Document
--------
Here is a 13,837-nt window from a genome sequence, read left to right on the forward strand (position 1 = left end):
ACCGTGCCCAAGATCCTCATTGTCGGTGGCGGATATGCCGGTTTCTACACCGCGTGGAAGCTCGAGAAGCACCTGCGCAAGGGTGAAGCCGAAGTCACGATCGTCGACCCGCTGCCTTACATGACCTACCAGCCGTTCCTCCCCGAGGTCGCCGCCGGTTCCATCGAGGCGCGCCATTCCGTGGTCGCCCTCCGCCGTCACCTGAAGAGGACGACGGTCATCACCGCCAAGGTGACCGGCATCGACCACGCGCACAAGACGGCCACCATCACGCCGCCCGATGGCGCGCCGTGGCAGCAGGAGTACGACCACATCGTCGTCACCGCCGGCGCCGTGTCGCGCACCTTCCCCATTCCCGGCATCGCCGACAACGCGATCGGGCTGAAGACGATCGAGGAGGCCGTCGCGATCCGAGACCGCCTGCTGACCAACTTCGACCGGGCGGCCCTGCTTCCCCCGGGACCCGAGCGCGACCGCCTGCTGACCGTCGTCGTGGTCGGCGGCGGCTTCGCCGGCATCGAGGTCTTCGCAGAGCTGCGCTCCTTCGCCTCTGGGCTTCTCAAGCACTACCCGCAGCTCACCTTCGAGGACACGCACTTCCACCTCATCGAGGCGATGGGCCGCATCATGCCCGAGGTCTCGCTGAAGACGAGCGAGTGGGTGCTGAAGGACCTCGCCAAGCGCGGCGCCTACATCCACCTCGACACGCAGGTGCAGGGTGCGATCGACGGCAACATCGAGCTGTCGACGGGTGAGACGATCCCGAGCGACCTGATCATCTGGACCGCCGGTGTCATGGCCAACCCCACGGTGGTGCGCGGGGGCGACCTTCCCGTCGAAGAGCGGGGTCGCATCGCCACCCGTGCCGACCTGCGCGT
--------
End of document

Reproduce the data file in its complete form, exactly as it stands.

Here is a 13,837-nt window from a genome sequence, read left to right on the forward strand (position 1 = left end):
ACCGTGCCCAAGATCCTCATTGTCGGTGGCGGATATGCCGGTTTCTACACCGCGTGGAAGCTCGAGAAGCACCTGCGCAAGGGTGAAGCCGAAGTCACGATCGTCGACCCGCTGCCTTACATGACCTACCAGCCGTTCCTCCCCGAGGTCGCCGCCGGTTCCATCGAGGCGCGCCATTCCGTGGTCGCCCTCCGCCGTCACCTGAAGAGGACGACGGTCATCACCGCCAAGGTGACCGGCATCGACCACGCGCACAAGACGGCCACCATCACGCCGCCCGATGGCGCGCCGTGGCAGCAGGAGTACGACCACATCGTCGTCACCGCCGGCGCCGTGTCGCGCACCTTCCCCATTCCCGGCATCGCCGACAACGCGATCGGGCTGAAGACGATCGAGGAGGCCGTCGCGATCCGAGACCGCCTGCTGACCAACTTCGACCGGGCGGCCCTGCTTCCCCCGGGACCCGAGCGCGACCGCCTGCTGACCGTCGTCGTGGTCGGCGGCGGCTTCGCCGGCATCGAGGTCTTCGCAGAGCTGCGCTCCTTCGCCTCTGGGCTTCTCAAGCACTACCCGCAGCTCACCTTCGAGGACACGCACTTCCACCTCATCGAGGCGATGGGCCGCATCATGCCCGAGGTCTCGCTGAAGACGAGCGAGTGGGTGCTGAAGGACCTCGCCAAGCGCGGCGCCTACATCCACCTCGACACGCAGGTGCAGGGTGCGATCGACGGCAACATCGAGCTGTCGACGGGTGAGACGATCCCGAGCGACCTGATCATCTGGACCGCCGGTGTCATGGCCAACCCCACGGTGGTGCGCGGGGGCGACCTTCCCGTCGAAGAGCGGGGTCGCATCGCCACCCGTGCCGACCTGCGCGT